When I was but a wee high school student, I did an inordinate amount of handwringing over the decision of which college to attend. Deep down, I knew I needed a change in my life that would not be afforded by going to Northwestern, my top choice school. Northwestern would keep me in the same geographic area, surrounded by many of the same people with whom I had gone to high school. Washington University in St. Louis, which I had only applied to as a back-up school on the advice of my guidance counselor, had the dual advantages of distance, and virtually nobody I knew from high school was going there. I opted for Wash U, but I was terrified. Night after night I would pour my heart out to my parents, fretting that I would be unable to make new friends there, and I would spend the next four years of my life miserable and lonely. They did their best to reassure me, but right up until that first day of school, I was unconvinced.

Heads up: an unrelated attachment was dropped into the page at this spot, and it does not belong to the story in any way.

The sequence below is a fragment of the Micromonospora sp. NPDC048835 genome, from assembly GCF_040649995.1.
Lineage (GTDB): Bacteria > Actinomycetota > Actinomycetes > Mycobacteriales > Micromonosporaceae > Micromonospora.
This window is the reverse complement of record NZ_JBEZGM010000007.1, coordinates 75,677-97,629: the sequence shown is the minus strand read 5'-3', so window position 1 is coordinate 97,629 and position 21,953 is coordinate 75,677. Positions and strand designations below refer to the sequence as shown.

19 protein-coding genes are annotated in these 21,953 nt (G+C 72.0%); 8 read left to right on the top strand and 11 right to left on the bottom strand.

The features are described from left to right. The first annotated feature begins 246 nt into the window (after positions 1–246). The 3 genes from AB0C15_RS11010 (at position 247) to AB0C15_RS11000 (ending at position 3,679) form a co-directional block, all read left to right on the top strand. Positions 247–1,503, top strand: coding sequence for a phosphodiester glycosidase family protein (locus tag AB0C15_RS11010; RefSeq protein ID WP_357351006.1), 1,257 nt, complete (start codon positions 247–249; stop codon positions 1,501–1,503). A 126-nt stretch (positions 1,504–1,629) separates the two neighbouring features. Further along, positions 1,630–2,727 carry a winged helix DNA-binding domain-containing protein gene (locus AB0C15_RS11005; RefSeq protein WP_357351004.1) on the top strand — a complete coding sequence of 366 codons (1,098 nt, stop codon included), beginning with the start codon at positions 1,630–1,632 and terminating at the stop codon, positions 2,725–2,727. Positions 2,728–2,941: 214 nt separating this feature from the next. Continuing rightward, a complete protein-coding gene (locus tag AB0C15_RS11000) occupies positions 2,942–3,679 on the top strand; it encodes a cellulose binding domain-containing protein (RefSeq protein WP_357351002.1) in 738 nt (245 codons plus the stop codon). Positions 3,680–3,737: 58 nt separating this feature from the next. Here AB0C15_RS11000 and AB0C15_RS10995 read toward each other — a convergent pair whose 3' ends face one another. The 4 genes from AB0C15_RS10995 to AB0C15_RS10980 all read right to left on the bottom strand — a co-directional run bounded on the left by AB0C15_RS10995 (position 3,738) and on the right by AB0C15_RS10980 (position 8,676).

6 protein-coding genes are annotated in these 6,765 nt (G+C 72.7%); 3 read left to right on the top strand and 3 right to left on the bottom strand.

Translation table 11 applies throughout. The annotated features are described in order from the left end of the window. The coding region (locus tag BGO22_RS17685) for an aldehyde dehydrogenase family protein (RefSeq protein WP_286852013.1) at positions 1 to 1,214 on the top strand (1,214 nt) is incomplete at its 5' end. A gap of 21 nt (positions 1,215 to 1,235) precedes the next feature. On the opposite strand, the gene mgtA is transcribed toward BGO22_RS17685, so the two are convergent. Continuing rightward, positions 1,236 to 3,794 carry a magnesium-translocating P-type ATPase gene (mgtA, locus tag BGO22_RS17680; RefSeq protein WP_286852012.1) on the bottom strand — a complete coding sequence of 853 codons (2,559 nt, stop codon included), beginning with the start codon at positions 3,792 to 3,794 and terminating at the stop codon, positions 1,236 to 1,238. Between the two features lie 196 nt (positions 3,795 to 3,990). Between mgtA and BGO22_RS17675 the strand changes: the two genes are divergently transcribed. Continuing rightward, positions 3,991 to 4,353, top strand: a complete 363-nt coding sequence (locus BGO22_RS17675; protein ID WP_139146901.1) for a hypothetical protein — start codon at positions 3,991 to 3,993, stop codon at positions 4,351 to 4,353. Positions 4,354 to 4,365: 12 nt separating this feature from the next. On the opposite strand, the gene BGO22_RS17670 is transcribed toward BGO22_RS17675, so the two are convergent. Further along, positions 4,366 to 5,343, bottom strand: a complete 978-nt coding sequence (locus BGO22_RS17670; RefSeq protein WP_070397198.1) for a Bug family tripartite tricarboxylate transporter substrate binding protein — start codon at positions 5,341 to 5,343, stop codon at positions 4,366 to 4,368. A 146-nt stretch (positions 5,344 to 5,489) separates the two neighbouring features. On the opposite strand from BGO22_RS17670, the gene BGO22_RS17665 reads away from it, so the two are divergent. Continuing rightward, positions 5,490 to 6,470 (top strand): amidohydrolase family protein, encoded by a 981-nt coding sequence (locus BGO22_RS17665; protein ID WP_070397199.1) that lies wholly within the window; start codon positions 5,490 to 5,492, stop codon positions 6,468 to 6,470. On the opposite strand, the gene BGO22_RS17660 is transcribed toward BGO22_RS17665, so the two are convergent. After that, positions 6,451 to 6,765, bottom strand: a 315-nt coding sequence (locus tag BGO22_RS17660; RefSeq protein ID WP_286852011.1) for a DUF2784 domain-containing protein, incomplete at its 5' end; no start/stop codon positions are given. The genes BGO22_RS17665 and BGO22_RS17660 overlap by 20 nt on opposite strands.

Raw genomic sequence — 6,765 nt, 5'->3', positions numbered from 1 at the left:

In the end, I need not have worried. Not only did I make friends, I made amazing friends, with whom I am still close, despite having scattered to different corners of the globe. Although I do not get to see them nearly as much as I might like, I try to see them whenever I have a chance, and luckily for me, Christmas usually affords me the opportunity to visit with my friend, Abel, who returns from Japan every year to be with his family for the holidays. His family happens to live not too far from my grandma's house, where we travel every year for our own Christmas celebration, so Abel and I try to set aside time to catch up.
Every year, it seems hard to believe that so much time has elapsed, but in spite of the time and the distance, we always seem to fall back into an easy rapport. Although I certainly wish I got to see my college pals more often, I am thankful to have such relationships in my life. The chance to reconnect with even just one of them makes my holiday season a little sweeter, and is yet another reason why Christmas is my favorite time of the year.